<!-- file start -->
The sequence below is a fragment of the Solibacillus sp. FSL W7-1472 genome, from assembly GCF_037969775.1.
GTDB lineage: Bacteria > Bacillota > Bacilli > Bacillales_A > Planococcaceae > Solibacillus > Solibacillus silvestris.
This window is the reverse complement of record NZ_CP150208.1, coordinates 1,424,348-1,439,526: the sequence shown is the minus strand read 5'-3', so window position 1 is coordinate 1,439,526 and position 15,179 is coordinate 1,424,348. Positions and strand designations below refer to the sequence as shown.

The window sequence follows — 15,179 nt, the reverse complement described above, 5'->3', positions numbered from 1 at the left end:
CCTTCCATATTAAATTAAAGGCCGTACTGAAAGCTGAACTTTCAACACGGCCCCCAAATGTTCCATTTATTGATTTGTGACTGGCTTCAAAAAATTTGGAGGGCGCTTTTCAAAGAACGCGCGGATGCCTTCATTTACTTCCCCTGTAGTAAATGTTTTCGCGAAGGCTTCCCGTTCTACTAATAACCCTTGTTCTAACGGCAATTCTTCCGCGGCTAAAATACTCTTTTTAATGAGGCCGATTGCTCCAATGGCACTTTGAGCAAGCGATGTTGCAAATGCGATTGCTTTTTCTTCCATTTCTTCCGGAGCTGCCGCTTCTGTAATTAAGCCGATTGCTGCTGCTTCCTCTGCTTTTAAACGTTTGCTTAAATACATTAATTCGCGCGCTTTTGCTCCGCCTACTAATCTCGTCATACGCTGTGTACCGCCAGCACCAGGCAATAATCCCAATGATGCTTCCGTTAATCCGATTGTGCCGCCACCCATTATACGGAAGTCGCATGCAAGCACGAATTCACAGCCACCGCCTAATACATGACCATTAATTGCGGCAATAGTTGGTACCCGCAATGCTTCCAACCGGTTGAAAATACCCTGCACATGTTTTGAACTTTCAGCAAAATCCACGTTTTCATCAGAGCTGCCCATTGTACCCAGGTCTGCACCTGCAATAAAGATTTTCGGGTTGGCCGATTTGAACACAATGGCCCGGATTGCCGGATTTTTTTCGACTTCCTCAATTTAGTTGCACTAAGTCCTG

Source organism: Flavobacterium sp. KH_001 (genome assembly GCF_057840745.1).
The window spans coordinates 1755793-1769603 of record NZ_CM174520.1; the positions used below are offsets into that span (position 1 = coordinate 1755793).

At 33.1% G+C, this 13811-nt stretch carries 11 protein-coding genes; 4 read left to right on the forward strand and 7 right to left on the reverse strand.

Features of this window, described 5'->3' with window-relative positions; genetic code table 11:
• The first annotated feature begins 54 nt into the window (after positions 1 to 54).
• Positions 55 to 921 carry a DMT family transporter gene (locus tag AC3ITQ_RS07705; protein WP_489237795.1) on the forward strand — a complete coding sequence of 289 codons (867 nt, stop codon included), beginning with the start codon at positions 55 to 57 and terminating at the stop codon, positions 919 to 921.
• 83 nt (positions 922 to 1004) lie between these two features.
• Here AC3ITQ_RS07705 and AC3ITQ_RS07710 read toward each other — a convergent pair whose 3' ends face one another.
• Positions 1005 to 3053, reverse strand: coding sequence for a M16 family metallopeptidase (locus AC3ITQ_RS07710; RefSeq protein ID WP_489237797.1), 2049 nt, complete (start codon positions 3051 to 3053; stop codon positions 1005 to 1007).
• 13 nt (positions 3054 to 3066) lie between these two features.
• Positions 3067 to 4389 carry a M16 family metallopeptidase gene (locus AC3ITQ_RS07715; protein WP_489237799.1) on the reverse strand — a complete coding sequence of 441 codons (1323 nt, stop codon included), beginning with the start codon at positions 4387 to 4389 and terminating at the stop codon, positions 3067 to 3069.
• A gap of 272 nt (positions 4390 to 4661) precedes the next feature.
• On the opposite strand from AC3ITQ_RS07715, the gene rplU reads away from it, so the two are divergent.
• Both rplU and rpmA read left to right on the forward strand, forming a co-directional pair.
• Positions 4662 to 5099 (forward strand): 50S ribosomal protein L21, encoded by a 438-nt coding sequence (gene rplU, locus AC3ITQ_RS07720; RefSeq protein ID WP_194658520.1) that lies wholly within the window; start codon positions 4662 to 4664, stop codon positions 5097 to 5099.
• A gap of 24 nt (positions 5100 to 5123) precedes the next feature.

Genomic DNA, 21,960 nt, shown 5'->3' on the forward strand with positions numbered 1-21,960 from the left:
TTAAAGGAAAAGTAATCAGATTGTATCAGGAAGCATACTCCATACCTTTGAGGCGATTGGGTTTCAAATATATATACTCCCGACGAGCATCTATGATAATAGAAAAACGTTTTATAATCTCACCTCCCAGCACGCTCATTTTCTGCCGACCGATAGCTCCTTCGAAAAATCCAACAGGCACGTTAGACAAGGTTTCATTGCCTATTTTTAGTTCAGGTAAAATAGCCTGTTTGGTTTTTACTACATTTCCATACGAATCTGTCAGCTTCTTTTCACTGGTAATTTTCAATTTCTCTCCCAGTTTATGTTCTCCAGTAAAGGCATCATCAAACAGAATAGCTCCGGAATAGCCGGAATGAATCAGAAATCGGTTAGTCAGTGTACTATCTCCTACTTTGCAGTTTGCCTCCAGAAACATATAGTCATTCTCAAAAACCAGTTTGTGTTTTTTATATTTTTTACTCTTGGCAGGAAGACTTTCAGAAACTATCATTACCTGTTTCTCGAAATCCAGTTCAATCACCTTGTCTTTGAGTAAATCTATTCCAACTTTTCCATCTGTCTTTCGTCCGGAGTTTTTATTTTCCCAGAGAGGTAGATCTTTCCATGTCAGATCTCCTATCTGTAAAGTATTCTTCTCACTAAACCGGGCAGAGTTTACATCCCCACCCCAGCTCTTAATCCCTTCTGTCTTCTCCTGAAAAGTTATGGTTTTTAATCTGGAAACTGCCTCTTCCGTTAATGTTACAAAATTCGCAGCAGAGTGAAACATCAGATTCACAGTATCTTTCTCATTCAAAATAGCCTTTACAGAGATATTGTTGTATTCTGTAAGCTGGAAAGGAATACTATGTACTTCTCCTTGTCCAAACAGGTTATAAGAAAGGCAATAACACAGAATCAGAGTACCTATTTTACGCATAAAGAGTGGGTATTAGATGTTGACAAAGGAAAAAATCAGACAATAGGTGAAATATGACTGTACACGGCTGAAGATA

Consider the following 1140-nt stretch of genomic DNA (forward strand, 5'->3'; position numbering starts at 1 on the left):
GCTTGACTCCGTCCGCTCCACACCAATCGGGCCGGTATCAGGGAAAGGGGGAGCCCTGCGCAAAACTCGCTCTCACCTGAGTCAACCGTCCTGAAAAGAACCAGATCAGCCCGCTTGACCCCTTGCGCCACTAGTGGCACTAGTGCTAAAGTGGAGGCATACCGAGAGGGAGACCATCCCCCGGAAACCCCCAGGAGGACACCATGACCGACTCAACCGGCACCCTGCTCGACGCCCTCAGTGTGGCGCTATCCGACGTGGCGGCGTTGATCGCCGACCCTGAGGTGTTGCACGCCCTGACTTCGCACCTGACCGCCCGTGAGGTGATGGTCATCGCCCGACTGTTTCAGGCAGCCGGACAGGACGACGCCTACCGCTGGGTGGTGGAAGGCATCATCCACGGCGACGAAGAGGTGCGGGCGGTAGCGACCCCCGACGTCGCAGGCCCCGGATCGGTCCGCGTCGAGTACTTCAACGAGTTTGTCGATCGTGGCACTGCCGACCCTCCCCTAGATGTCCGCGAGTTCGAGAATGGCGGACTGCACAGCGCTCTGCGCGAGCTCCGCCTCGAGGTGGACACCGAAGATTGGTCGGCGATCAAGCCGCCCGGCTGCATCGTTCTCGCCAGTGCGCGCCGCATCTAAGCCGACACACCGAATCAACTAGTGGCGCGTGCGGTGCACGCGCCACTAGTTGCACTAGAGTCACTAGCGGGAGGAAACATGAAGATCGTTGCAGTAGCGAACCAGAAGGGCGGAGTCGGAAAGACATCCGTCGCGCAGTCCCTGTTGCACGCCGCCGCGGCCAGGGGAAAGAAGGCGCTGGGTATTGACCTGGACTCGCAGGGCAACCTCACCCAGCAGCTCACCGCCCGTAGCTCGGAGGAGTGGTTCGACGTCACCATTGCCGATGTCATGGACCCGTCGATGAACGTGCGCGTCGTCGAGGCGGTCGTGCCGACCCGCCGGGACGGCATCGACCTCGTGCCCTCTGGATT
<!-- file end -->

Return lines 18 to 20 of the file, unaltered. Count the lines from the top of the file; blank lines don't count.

• On the opposite strand from AC3ITQ_RS07715, the gene rplU reads away from it, so the two are divergent.
• Both rplU and rpmA read left to right on the forward strand, forming a co-directional pair.
• Positions 4662 to 5099 (forward strand): 50S ribosomal protein L21, encoded by a 438-nt coding sequence (gene rplU, locus AC3ITQ_RS07720; RefSeq protein ID WP_194658520.1) that lies wholly within the window; start codon positions 4662 to 4664, stop codon positions 5097 to 5099.